Until only recently, it was primarily a handful of academics on the fringes of the social sciences who were producing, in Murray’s words, “unreadable” theoretical works—catastrophizing about the prevalence of racism, homophobia and misogyny in modern liberal society. The more common view, as Murray writes, was that historic injustices had largely been compensated for, and that “the train appeared to be reaching its desired destination.” In recent years, however, there has been a mass ideological migration toward the idea that things have never been worse for minorities and women, and that society must be radically transformed to achieve social justice.
How did this happen? How did the ideas contained in obscure papers and books published in the late 1980s and early 1990s mutate into the mass phenomenon that Murray describes?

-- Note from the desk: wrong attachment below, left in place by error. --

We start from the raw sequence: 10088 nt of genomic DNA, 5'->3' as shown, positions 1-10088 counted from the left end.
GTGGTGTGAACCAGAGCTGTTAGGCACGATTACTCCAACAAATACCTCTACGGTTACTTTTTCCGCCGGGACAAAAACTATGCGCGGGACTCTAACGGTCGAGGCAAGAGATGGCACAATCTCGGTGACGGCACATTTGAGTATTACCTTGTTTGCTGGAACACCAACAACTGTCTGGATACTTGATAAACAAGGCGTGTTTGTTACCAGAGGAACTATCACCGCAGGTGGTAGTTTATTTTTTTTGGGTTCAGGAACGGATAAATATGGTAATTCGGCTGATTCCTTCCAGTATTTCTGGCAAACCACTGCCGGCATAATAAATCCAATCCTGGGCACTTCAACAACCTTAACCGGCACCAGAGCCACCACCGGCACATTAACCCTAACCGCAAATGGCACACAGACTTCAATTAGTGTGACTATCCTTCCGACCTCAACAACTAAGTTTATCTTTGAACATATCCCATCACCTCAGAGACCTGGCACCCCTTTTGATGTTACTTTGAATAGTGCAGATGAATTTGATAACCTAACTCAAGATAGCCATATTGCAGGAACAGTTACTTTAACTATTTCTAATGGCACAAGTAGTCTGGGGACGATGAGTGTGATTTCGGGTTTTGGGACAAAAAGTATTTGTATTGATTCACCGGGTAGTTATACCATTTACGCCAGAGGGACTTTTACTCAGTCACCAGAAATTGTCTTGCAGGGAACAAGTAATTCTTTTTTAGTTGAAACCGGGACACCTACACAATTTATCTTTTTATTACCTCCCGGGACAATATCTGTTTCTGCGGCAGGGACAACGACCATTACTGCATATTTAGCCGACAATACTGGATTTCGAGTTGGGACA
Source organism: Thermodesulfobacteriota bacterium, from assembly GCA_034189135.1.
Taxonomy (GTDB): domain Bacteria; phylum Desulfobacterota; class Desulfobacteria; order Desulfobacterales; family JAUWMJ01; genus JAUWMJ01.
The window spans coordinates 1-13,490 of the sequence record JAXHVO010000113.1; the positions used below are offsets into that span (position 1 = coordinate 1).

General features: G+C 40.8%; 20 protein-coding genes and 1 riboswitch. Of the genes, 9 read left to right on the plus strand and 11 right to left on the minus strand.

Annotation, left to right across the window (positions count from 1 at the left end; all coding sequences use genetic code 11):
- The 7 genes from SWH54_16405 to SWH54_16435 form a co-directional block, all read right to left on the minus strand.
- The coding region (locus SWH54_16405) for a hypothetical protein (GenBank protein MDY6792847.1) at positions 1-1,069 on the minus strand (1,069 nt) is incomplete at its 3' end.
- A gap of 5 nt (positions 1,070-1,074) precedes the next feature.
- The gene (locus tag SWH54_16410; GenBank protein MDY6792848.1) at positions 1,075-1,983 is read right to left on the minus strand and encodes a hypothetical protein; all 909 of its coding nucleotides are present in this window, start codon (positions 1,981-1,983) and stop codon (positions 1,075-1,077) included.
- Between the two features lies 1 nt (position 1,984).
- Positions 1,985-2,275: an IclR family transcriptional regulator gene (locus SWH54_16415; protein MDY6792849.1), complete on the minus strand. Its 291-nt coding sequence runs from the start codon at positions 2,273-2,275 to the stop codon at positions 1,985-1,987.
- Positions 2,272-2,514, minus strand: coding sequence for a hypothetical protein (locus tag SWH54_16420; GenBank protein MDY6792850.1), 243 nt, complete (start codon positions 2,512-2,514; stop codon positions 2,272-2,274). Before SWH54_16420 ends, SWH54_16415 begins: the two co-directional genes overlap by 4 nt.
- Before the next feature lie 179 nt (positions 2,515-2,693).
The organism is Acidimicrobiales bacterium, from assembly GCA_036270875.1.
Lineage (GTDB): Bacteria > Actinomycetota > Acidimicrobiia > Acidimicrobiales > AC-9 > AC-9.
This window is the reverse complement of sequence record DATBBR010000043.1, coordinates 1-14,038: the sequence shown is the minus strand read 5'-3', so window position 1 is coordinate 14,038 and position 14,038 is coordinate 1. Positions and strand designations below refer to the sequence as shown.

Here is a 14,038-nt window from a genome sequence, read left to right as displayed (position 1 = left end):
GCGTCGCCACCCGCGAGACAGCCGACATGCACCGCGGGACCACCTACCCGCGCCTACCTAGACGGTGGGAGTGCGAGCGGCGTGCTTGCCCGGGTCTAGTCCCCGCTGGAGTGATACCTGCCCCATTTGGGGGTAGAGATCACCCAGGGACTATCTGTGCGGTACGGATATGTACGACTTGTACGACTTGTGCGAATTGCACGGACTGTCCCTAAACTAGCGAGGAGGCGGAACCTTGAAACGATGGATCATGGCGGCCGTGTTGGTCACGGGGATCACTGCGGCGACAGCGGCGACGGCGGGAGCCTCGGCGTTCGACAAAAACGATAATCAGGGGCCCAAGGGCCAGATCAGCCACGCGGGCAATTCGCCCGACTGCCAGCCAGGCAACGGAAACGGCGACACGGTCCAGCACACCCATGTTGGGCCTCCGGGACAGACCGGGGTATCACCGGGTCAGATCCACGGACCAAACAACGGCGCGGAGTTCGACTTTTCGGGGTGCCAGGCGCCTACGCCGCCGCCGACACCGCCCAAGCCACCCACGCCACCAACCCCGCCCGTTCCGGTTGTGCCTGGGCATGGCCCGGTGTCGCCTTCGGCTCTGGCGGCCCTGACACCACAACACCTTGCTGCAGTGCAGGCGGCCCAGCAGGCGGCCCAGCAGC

Answering this question properly would require us to study, as historian Niall Ferguson puts it, the “traffic of ideas” between the academics who provided the earliest theoretical foundations of the social-justice movement, and the rest of society, so as to examine which transmission mechanisms carried key concepts into popular culture. Unfortunately, Murray does not attempt such an analysis except insofar as he describes those toxic academic fruits that somehow have found themselves on prominent display in our marketplace of ideas. He is more focused on the consequences of the social-justice movement, and the coercive tactics used to enshrine its associated worldview.